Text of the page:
In the years since Amsterdam fell off following enforcement picking up on cultivators, Barcelona has become the cannabis capital of Europe. 

It was clearly on display last weekend as thousands of cannabis enthusiasts from around the planet descended on the city to see the best Europe had to offer. 

Most reputable minds in the cannabis space would argue that Spannabis is the closest thing internationally to the bigger events on the west coast event circuit. And with the exceptions of High Times’ Cannabis Cups and The Emerald Cup, Spannabis dwarfs most cannabis events in North America.

And this year wasn’t even back to full blast yet. 

Two years ago, many of California’s best and brightest cannabis minds almost got stuck in Barcelona. The start of the global lockdown coincided with the three-day weekend festival that happens annually in March. While plenty would make the trip this time, most expect next year to really see the cannabis globetrotters back in full force. 

And they’ll come for sure. Most of the people who hold the keys to Europe’s expanding cannabis marketplace are in town for the show. They check in on where the game is at the moment and take meetings with various North Americans. 

Much like The Emerald Cup’s Harvest Ball this past December, a big part of the excitement all weekend revolves around the quality of cannabis rather than the business side of things. But that all intersects when you’re talking about seeds. Spannabis is now a major global crossroads for genetics going in all directions.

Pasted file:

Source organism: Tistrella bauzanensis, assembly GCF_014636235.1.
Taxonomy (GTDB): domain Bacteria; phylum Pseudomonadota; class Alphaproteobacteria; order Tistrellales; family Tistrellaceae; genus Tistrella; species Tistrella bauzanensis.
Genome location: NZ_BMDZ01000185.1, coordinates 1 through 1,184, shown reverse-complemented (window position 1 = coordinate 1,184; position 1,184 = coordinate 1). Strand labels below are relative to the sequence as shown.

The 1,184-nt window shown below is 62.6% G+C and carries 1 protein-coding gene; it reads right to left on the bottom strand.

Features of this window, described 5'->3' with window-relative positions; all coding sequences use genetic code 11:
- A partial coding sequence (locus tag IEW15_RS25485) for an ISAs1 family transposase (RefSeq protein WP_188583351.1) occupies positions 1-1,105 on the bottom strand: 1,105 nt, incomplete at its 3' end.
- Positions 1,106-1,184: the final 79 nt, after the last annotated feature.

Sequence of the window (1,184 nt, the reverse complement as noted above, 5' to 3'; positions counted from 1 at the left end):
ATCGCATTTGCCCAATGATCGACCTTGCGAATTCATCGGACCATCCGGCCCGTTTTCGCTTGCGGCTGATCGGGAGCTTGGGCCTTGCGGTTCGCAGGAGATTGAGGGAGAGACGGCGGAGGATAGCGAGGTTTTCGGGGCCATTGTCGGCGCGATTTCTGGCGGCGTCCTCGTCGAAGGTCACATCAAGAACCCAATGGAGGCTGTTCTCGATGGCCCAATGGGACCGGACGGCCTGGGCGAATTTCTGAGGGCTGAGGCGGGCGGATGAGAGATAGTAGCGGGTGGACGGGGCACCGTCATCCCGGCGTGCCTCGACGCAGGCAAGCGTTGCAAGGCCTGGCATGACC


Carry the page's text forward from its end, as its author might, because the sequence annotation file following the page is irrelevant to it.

One of the budtenders at popular Barcelona social club HQ told L.A. Weekly they generally see the California hype strains about a year after they blow up on the west coast. 

Mike Mallon has helped bridge genetics from California to Spain over the years. When Mallon isn’t creating art as @LotComedy, he’s helping seed companies get their footing in Europe. 

“When I first started going to Spannabis, the role of the American was to bring hype and attention to clubs with the brands they represented, but now after the pandemic, it feels more like the role has changed,” Mallon told L.A. Weekly. “These last couple of years, the quality and brand notoriety for local Spanish growers and hashers has developed to a strong level. The role of the American now is bringing value to the culture by connecting dots and bringing people together despite any connections or politics.”

4:20 on Saturday.

Mallon argues it’s not just about the money. Helping everyone connect is an important way to put the wider international culture on the best footing to succeed and have heat. 

“It’s as if we bring all our brands out there together in a show of love and force and support for the international culture, and it sets an example that we should continue to build together,” Mallon said. “We as Americans know how easy it is to fail in these markets if we don’t stick together – maybe we understand that aspect a little more than most countries with cannabis industries and communities.”

Spannabis also many times serves as a launch point for new hardware entering the European market. This year it was the Puffco Peak Pro. 

“We love nothing more than being a part of expanding the culture,” Kevin Chapman, Puffco’s events director, told L.A. Weekly. “We’ve seen monumental growth in the past few years here with people smoking midsy BHO; now they’re smoking top-shelf rosin, so super happy to be a part of it and contribute our cutting edge technology.”

Puffco has had to deal with logistics issues over the past few months due to the Prevent All Cigarette Trafficking Act’s impact on vaporizers. The headaches of the moment also have impacted getting European access levels up for their latest products. 

“Everybody’s generally hyped, but it’s harder to get our physical products here,” Chapman said. “So as you can imagine, you bring a unicorn over somewhere, and people are more excited to see it.”

Even then, demand is currently outpacing the amount of hardware they can provide Europe through their distribution partners at Pure Sativa. 

 

LA Weekly